Venezuelan authorities broadcasted a raid on the home of former Prosecutor General Luisa Ortega Díaz, hours after she confirmed that she would present evidence of widespread corruption on the part of top government officials.
The raid, which was broadcast on state television channel VTV, showed officers rifling through luxury items such as designer clothes, fine wines, and signed artworks belonging to the former attorney general, who was recently ousted after breaking ranks with Venezuela’s government despite being a former loyalist to socialist president Hugo Chávez.
Venezuela police broadcast raid on rebel prosecutor Luisa Ortega's home, claiming luxury labels and art are proof of corruption pic.twitter.com/6TdBVRDOUZ
— The Telegraph (@Telegraph) August 24, 2017
The raid was broadcast hours after Ortega attended a summit of the regional trade bloc Mercosur in Brazil, where she said she would provide evidence of large-scale corruption to top government officials.
“I want to denounce, in front of the world, a grave situation in Venezuela: that of excessive corruption,” Ortega said at the conference. “Because of that reason, the Maduro administration is violating the constitution and law to protect itself.”
“In Venezuela, there are no guarantees that any investigation related to organized crime, terrorism, drug trafficking ends in conviction because the most probable outcome is that the key evidence disappears because there are many interests in corruption not being investigated,” she continued.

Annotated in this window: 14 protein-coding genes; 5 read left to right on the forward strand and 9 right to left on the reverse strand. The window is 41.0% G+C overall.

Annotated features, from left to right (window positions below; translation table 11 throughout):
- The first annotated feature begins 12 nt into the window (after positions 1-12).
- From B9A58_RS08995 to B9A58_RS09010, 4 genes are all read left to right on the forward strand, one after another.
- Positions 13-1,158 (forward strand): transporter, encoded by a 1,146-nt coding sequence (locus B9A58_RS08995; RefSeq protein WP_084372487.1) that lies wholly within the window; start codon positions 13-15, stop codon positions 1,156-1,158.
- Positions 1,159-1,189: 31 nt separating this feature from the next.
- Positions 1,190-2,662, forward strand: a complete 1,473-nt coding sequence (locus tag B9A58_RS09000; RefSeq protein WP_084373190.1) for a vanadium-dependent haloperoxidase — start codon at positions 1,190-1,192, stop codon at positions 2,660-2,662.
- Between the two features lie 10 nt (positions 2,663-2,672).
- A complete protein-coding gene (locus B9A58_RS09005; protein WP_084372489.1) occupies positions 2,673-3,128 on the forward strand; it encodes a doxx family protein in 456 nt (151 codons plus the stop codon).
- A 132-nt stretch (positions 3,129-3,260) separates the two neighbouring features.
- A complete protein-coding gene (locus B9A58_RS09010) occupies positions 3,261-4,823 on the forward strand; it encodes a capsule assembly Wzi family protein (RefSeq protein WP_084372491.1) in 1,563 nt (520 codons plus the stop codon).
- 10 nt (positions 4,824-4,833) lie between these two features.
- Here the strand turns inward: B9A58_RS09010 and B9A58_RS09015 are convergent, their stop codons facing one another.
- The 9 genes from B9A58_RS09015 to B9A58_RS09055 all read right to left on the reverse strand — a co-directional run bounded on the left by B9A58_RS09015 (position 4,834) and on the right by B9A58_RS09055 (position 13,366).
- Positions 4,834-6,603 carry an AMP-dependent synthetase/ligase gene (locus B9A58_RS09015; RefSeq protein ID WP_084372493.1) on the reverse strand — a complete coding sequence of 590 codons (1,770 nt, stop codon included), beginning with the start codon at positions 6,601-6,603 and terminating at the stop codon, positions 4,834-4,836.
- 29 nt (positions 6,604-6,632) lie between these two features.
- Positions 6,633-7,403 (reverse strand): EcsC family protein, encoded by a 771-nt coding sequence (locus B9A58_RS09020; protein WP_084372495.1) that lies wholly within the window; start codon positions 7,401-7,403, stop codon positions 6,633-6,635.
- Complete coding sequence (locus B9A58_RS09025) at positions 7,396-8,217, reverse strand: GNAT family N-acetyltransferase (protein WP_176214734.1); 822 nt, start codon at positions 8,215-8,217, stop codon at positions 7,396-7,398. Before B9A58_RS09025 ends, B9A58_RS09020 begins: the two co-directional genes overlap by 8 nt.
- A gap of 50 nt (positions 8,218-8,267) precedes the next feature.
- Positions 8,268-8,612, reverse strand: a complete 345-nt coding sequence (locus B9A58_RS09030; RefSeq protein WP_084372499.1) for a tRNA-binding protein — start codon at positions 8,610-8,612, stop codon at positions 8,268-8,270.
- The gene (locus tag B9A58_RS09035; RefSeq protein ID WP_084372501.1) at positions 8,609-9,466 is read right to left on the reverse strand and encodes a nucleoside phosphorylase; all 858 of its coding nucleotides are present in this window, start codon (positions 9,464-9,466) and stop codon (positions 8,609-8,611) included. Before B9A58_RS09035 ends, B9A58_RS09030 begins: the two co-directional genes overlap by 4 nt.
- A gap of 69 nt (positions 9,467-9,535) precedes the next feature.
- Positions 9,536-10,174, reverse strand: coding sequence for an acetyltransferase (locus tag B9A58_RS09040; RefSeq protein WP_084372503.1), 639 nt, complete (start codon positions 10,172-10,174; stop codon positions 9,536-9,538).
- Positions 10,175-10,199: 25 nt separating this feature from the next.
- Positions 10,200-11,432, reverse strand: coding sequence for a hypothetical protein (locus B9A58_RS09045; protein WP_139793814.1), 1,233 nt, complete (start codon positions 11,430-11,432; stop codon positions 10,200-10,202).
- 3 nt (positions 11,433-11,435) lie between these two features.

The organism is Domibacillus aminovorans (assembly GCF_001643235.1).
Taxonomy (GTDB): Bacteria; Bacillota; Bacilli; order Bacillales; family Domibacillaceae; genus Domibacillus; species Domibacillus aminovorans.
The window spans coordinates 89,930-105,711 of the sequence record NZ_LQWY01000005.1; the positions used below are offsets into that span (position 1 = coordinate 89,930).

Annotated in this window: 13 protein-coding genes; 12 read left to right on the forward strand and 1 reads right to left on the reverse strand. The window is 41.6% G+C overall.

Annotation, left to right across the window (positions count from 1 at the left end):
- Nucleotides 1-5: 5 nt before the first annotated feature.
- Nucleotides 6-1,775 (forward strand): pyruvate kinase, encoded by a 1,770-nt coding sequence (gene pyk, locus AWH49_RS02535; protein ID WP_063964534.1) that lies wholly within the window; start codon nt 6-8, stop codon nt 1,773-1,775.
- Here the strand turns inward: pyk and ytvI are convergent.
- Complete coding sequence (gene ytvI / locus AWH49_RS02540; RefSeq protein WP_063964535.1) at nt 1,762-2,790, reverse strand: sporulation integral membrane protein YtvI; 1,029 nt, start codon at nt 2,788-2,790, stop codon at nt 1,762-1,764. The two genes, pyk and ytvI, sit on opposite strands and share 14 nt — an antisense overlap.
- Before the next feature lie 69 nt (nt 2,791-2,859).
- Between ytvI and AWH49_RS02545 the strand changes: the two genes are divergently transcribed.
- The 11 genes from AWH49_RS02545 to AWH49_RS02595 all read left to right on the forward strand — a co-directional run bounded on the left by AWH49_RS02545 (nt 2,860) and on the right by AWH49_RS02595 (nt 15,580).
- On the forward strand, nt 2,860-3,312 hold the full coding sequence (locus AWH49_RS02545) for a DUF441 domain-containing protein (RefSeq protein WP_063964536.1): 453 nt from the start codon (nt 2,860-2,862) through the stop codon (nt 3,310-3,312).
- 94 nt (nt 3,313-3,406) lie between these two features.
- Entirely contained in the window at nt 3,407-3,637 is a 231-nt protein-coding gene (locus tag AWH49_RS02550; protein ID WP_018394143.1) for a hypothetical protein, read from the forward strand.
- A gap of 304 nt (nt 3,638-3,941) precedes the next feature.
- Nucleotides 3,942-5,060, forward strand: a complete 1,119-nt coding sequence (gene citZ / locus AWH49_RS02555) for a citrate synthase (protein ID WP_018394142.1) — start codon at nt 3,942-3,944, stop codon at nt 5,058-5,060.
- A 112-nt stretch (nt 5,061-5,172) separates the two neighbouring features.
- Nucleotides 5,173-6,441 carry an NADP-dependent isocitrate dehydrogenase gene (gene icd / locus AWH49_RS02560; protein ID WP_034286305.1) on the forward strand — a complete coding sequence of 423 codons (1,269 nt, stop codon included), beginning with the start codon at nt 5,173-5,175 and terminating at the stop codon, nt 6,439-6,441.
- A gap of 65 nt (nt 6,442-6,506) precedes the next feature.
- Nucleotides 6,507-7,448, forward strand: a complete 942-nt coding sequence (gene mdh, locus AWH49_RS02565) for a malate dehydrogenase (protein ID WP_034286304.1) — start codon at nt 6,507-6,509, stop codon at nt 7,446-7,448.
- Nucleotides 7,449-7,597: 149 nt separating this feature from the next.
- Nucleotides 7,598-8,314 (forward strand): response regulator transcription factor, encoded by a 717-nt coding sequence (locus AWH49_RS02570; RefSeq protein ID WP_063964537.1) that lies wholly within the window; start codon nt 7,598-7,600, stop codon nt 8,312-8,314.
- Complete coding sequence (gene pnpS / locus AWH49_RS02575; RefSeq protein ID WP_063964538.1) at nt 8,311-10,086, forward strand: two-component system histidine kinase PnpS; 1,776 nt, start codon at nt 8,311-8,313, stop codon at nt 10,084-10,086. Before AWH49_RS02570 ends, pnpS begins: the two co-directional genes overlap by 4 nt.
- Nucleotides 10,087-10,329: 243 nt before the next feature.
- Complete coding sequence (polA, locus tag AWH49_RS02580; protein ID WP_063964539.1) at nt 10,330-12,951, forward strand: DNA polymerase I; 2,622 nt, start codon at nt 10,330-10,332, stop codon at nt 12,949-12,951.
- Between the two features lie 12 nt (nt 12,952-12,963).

Ortega accused Maduro of profiting off of the government’s much-hated food ration delivery system and accused high-ranking chavista Diosdado Cabello of illicitly profiting from the Brazilian firm Odebrecht to the tune of $100 million.
This week, Ortega fled Venezuela to Colombia after taking a speedboat the island of Aruba and then flying to the capital of Bogotá.
Ortega, who for years served as a pro-government attorney general, was fired by Maduro’s “national constituents assembly” (ANC), a fraudulent legislative body after she began filing charges of human rights abuses against the security forces of the Maduro regime.
In June, Ortega charged the former head of the country’s national guard, Antonio Benavides, with “serious and systematic” human rights violations, which include the unnecessary use of firearms, the torturing of suspects, and conducting property raids without a warrant.
She also heavily criticized Maduro’s illegal creation of the ANC, created to usurp the power of the constitutional National Assembly and replace it with government loyalists, and unsuccessfully filed several petitions to have it blocked.
In response to Ortega’s criticisms, the Maduro regime has initiated a witch hunt against Ortega, with the replacement attorney general, Tarek William Saab, accusing her of “grave moral and ethical infractions.”
This week, Saab unveiled a series of corruption charges against her and her husband, such as running “extortion gang” and funneling profits into an offshore account. He also blamed her for the deaths of protesters during the widespread anti-government demonstrations that have taken place since April.
“We’ve authorized two district attorneys to investigate these grave crimes and they are working on the case immediately,” Saab said during a news conference last week.
Meanwhile, Colombian President Juan Manuel Santos has confirmed that he will grant Ortega asylum if she asks for it.